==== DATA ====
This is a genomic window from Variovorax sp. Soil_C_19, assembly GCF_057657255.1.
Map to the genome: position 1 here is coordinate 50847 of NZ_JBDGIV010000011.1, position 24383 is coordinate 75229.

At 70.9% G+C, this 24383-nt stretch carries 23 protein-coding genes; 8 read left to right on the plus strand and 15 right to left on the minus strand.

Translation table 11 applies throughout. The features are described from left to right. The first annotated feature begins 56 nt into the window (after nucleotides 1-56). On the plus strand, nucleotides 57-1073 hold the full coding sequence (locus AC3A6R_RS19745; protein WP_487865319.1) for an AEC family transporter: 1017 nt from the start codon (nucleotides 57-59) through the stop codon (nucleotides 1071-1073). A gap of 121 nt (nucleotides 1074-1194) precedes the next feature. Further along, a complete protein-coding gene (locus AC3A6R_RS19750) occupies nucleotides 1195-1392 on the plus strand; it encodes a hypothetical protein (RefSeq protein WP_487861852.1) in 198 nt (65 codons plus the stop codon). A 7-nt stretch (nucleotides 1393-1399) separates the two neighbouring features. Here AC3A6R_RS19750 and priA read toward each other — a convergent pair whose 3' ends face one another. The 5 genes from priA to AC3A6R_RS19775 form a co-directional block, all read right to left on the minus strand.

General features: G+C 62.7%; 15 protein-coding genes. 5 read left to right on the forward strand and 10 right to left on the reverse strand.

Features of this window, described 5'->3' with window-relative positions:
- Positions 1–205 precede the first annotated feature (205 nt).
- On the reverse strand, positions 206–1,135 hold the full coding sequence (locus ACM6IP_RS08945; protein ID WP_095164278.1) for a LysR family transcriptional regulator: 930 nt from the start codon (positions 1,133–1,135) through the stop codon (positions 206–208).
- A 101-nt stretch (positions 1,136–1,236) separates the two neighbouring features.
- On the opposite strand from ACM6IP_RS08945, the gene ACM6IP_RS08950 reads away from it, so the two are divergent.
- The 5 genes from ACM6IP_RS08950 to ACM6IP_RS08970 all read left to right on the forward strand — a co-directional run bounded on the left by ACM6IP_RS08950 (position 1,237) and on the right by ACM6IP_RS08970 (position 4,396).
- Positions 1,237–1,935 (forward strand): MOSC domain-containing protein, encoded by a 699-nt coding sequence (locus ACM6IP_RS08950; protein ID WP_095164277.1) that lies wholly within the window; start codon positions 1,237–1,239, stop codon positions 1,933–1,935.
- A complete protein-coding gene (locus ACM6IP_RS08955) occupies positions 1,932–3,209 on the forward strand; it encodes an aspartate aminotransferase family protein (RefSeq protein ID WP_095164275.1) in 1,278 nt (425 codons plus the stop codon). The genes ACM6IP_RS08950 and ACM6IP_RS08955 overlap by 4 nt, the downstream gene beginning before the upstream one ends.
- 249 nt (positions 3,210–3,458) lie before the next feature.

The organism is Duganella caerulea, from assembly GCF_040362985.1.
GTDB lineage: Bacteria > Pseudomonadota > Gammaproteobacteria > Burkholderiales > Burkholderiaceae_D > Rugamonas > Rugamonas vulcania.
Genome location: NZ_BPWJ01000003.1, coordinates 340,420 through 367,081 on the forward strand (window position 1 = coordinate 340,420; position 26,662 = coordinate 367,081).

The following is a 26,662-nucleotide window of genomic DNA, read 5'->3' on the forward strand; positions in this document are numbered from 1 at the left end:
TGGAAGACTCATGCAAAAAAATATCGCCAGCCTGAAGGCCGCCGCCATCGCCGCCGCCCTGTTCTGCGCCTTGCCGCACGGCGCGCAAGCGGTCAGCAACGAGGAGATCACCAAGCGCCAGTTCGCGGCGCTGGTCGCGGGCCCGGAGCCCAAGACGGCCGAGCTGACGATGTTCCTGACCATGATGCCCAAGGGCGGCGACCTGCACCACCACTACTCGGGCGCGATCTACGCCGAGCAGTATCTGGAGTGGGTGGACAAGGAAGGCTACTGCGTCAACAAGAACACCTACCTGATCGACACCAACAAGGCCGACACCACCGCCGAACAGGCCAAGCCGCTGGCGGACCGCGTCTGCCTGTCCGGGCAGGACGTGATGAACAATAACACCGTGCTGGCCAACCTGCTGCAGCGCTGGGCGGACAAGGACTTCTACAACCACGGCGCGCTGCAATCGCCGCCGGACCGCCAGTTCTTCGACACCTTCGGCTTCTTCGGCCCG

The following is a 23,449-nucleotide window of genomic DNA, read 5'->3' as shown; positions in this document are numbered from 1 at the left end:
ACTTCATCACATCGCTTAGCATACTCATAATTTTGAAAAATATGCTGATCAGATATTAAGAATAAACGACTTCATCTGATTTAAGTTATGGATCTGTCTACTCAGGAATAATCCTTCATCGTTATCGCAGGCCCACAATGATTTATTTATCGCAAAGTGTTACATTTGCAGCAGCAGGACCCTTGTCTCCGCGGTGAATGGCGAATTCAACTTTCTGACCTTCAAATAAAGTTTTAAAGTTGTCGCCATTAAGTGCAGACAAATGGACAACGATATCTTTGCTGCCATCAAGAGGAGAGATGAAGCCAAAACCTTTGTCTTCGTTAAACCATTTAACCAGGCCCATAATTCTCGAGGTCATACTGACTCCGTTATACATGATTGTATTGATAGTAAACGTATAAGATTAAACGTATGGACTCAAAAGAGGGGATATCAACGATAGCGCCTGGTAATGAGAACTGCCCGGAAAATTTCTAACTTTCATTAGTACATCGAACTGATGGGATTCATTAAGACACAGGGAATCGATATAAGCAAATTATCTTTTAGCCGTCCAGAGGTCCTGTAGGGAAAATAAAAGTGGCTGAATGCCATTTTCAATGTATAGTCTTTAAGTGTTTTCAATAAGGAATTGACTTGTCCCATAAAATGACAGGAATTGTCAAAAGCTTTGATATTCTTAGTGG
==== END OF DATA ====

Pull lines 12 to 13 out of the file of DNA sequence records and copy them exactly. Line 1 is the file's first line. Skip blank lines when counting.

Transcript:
- Positions 1,237–1,935 (forward strand): MOSC domain-containing protein, encoded by a 699-nt coding sequence (locus ACM6IP_RS08950; protein ID WP_095164277.1) that lies wholly within the window; start codon positions 1,237–1,239, stop codon positions 1,933–1,935.
- A complete protein-coding gene (locus ACM6IP_RS08955) occupies positions 1,932–3,209 on the forward strand; it encodes an aspartate aminotransferase family protein (RefSeq protein ID WP_095164275.1) in 1,278 nt (425 codons plus the stop codon). The genes ACM6IP_RS08950 and ACM6IP_RS08955 overlap by 4 nt, the downstream gene beginning before the upstream one ends.